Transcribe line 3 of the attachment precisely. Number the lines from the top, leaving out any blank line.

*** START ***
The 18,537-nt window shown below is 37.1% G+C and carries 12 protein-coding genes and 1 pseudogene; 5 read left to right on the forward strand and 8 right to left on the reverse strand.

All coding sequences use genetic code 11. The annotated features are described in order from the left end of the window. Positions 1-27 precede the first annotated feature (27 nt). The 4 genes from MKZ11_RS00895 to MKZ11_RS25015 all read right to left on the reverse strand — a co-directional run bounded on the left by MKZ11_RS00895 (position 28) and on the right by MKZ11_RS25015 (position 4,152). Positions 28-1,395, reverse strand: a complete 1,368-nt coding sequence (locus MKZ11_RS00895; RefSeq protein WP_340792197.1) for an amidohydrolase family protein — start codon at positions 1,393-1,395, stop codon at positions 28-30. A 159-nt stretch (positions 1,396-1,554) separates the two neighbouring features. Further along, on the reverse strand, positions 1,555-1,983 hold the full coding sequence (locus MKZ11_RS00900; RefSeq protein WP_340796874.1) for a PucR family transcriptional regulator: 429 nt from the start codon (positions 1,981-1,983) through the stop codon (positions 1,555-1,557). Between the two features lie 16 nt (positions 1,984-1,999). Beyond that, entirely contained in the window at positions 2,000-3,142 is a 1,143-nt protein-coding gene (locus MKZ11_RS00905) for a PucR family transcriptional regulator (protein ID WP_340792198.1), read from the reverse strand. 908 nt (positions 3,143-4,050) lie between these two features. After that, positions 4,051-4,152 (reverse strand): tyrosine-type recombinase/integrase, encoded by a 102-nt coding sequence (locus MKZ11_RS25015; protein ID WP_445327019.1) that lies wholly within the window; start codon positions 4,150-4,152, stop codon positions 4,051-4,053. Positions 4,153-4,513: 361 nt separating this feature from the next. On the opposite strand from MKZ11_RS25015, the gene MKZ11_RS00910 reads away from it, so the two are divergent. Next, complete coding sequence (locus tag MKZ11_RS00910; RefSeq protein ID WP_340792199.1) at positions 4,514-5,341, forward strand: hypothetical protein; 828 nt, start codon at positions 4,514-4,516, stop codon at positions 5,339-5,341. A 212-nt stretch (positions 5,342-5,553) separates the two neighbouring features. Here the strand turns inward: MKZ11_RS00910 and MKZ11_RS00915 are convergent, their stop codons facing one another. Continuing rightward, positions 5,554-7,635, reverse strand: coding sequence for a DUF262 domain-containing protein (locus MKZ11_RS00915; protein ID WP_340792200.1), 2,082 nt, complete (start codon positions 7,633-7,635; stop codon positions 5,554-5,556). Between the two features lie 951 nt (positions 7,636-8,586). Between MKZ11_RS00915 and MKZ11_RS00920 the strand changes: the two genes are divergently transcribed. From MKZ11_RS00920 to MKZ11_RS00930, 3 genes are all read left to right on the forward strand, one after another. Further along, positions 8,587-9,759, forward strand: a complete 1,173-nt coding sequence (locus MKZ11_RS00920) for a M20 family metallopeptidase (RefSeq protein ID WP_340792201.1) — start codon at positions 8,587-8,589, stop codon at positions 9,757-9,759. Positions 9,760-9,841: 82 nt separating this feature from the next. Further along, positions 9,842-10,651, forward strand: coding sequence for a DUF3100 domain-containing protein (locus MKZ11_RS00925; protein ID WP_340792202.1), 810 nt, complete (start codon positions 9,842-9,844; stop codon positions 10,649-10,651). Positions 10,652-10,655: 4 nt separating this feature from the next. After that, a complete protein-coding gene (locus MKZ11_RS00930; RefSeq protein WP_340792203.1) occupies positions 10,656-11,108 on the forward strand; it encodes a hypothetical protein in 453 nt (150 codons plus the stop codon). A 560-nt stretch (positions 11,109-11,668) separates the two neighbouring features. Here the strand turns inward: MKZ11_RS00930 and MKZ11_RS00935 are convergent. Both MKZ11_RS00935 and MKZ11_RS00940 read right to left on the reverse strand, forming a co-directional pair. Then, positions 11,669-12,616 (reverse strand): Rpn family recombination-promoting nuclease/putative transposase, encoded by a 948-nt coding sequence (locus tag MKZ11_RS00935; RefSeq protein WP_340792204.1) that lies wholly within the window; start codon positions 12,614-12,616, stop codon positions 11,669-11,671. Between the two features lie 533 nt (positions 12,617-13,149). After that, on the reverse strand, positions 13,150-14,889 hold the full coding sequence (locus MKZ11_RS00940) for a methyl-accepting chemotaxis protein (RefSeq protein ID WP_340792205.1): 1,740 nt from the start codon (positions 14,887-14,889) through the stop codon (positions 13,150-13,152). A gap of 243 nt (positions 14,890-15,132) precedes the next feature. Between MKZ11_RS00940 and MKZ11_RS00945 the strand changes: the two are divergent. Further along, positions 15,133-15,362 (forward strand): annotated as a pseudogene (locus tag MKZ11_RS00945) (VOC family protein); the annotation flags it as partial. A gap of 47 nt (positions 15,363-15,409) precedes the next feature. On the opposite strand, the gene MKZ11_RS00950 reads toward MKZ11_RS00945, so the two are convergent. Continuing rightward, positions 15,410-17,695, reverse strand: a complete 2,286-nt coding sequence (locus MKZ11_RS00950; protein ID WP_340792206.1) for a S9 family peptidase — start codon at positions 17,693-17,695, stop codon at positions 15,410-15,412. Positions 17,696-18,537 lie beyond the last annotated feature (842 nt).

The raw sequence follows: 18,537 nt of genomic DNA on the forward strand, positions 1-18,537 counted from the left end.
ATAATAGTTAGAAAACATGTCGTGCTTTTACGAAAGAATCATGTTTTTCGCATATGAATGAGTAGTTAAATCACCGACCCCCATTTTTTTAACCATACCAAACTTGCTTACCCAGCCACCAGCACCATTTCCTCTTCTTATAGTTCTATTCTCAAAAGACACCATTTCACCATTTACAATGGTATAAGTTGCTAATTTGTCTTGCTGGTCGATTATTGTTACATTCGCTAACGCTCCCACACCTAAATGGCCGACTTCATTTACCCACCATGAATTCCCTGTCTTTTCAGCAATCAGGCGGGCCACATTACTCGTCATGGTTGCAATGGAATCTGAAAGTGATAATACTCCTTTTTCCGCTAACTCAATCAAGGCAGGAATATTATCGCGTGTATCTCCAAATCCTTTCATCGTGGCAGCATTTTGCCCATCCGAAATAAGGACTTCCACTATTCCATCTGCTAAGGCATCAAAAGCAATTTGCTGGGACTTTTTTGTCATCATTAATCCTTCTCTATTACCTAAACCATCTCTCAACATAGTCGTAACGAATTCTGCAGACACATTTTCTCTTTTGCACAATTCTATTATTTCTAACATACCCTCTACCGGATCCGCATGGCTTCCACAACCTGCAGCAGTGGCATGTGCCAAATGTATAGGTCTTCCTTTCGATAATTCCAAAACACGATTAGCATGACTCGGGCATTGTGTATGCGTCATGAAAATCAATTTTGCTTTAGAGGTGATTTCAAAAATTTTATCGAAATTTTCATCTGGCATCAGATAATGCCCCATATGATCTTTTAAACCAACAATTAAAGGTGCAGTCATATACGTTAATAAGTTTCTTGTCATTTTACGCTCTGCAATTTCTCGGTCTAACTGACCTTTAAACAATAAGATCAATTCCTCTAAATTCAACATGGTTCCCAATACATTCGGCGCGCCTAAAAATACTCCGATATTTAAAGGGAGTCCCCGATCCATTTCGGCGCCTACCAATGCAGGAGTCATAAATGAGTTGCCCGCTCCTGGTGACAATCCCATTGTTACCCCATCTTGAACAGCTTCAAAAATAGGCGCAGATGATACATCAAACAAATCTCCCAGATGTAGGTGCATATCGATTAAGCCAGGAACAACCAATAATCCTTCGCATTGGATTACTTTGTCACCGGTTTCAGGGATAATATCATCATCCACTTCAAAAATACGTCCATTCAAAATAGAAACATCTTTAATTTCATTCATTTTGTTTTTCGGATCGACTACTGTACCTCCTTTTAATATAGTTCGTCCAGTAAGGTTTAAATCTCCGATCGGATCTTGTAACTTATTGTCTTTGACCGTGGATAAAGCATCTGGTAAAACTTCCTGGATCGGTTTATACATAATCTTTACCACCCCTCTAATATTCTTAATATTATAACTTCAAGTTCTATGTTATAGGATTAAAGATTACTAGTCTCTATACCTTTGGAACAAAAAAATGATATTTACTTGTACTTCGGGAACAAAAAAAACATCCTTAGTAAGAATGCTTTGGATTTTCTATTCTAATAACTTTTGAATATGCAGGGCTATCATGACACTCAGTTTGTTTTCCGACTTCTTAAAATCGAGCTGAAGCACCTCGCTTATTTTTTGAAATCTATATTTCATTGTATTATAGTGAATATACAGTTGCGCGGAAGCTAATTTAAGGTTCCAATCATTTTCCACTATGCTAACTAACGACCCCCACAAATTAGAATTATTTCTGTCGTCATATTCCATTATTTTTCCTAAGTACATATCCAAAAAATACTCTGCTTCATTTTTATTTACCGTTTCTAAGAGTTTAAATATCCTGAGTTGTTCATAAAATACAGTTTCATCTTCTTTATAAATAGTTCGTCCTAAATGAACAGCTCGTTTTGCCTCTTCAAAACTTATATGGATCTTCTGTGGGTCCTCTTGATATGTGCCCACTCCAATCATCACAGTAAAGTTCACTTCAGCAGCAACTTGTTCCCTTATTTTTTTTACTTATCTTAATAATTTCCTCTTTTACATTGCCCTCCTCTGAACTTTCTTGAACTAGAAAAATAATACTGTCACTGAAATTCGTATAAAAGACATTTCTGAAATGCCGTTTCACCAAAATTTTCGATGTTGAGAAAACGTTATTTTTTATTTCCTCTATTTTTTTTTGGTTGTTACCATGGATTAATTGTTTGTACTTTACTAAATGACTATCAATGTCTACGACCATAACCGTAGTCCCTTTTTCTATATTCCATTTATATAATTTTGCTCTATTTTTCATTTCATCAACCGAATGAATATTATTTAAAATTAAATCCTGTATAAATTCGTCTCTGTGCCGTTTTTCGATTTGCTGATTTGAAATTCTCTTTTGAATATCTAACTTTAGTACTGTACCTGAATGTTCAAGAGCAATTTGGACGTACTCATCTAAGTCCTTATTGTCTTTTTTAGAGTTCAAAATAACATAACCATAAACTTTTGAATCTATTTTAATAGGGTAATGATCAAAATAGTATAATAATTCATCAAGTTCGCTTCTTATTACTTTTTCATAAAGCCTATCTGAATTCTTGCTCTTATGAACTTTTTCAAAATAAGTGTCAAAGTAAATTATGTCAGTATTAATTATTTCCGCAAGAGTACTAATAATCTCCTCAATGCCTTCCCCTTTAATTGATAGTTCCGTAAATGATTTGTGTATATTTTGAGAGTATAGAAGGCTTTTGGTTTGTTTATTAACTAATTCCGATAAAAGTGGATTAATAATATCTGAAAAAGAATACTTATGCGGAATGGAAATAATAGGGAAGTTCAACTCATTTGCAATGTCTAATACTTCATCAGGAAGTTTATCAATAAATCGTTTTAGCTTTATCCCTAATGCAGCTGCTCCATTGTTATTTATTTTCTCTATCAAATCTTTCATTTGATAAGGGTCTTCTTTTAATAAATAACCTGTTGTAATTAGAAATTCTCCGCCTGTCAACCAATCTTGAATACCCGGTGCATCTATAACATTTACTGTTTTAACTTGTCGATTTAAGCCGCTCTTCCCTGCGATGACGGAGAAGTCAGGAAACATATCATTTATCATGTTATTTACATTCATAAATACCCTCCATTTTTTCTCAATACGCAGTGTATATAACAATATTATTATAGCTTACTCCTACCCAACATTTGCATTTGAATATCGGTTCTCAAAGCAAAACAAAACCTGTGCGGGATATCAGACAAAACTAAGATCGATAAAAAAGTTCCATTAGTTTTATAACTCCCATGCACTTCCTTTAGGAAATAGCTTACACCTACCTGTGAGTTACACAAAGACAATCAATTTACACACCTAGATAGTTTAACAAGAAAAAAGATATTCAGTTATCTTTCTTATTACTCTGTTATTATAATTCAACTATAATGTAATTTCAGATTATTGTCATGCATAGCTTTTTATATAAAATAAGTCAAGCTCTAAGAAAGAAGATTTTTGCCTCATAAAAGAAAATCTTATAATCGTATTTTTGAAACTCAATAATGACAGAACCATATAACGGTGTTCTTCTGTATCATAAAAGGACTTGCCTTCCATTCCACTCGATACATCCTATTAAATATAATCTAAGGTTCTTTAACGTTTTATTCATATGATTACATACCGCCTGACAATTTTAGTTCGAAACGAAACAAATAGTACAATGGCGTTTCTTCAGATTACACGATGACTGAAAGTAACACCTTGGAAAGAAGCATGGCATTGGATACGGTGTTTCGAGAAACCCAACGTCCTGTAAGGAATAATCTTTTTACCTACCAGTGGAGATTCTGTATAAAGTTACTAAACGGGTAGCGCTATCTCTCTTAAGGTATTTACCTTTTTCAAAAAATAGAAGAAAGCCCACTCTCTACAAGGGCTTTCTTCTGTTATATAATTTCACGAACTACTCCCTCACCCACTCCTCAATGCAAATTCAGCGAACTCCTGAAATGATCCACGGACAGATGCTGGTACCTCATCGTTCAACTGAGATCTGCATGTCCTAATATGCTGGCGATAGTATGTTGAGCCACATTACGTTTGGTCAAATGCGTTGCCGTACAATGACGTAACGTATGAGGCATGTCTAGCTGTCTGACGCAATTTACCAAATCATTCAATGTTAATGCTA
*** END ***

The raw sequence follows: 18,537 nt of genomic DNA on the forward strand, positions 1-18,537 counted from the left end.